It wasn't there. They had changed my flight all right - and changed the destination. With only two weeks to go to a major teaching booking and a huge conference in a small satellite city - I had no way to get to the conference.

Finally the agency found me flights - but now I had to route through San Francisco to get there, and through Denver to get home. Worse - the tight Frankfurt connection was now at critical point - one minor holdup and I simply would not get the flight.

I finally received the new tickets only the day before I left.

I had asked them to book seats for me for the flights - I like aisle seats near the front of the plane - especially with tight connecting flights. On the first flight I was near the back of the plane - though not in the final seat this time. Last time that I sat there they ran out of food. I could survive without, but the meals punctuate boredom and I was annoyed. Then they had to give me duck from the first class menu and I forgave them.

We hovered over Frankfurt - and it was very bumpy. Then the pilot announced that there were very heavy headwinds and we were being put into a holding pattern. This was a matter for panic. Then I realised that my ticket actually had us landing an hour later and it was not as bad as it looked as the agency had not allowed for the time change to Germany and I had an extra hour. Then we circled for half an hour and finally landed. We taxied to our parking space - out on the outskirts of the terminal. The bus was late. I was still on the plane a long way from the terminal when my plane was supposed to be boarding. I was arriving at the terminal when it was supposed to take off.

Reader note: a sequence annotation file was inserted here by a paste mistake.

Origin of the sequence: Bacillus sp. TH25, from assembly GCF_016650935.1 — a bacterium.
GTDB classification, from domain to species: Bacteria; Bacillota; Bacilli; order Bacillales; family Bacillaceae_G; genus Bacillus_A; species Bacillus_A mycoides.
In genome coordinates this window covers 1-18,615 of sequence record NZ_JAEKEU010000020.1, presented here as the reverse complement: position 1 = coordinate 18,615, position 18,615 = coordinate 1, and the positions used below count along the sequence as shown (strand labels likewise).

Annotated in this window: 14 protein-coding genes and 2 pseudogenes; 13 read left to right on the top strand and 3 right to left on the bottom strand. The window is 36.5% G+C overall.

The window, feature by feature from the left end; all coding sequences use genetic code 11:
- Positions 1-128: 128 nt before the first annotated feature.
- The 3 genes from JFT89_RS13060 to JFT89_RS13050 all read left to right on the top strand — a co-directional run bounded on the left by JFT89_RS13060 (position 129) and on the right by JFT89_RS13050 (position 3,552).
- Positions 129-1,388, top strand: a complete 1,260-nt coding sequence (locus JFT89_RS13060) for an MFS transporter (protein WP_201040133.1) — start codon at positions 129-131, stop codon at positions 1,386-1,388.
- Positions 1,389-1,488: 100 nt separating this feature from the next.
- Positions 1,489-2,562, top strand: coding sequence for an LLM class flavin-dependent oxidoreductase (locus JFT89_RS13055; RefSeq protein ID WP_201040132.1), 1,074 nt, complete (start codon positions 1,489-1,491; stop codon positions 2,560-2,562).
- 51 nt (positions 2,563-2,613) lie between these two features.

German security is very very thorough. I had to get a train to the new terminal area. then go through security. In Australia when in queues they keep calling for passengers who are booked on flights about to leave - and you jump to the front of the queue. In Germany they tell you if they let you through everyone will want to go. I had seen that my plane was still there but flashing a final call notice and I was only four gates away when I was in the security line - but stuck totally with all the unrelenting hopelessness of a Cairo Traffic jam but note of the kindness.

We made it. Seven passengers sprinted almost neck and neck through the terminal and lunged for the gate - and they let us on with everyone else seated and tapping watches and looking daggers at us. The headwind that had slowed us on landing had also stopped us from taking off.

However - now I was in the front bulkhead row. Good legroom perhaps - especially since I had managed to talk the woman who was occupying my seat to let me have it back. I should have left her to it. The sweet little eighteen month old angel sitting on her mother's lap beside me changed within seconds to a wailing and kicking virago. Then I realised that she did not have a seat - and I was facing a twelve hour flight beside a bad tempered toddler, and a couple of very indulgent women - one the toddler's mother, and one her grandmother. They were Algerian. Before we even took off they were telling me to sit somewhere else. I had been told the plane was full and said so. "No it isn't," said the older woman. "I know as I sell their tickets".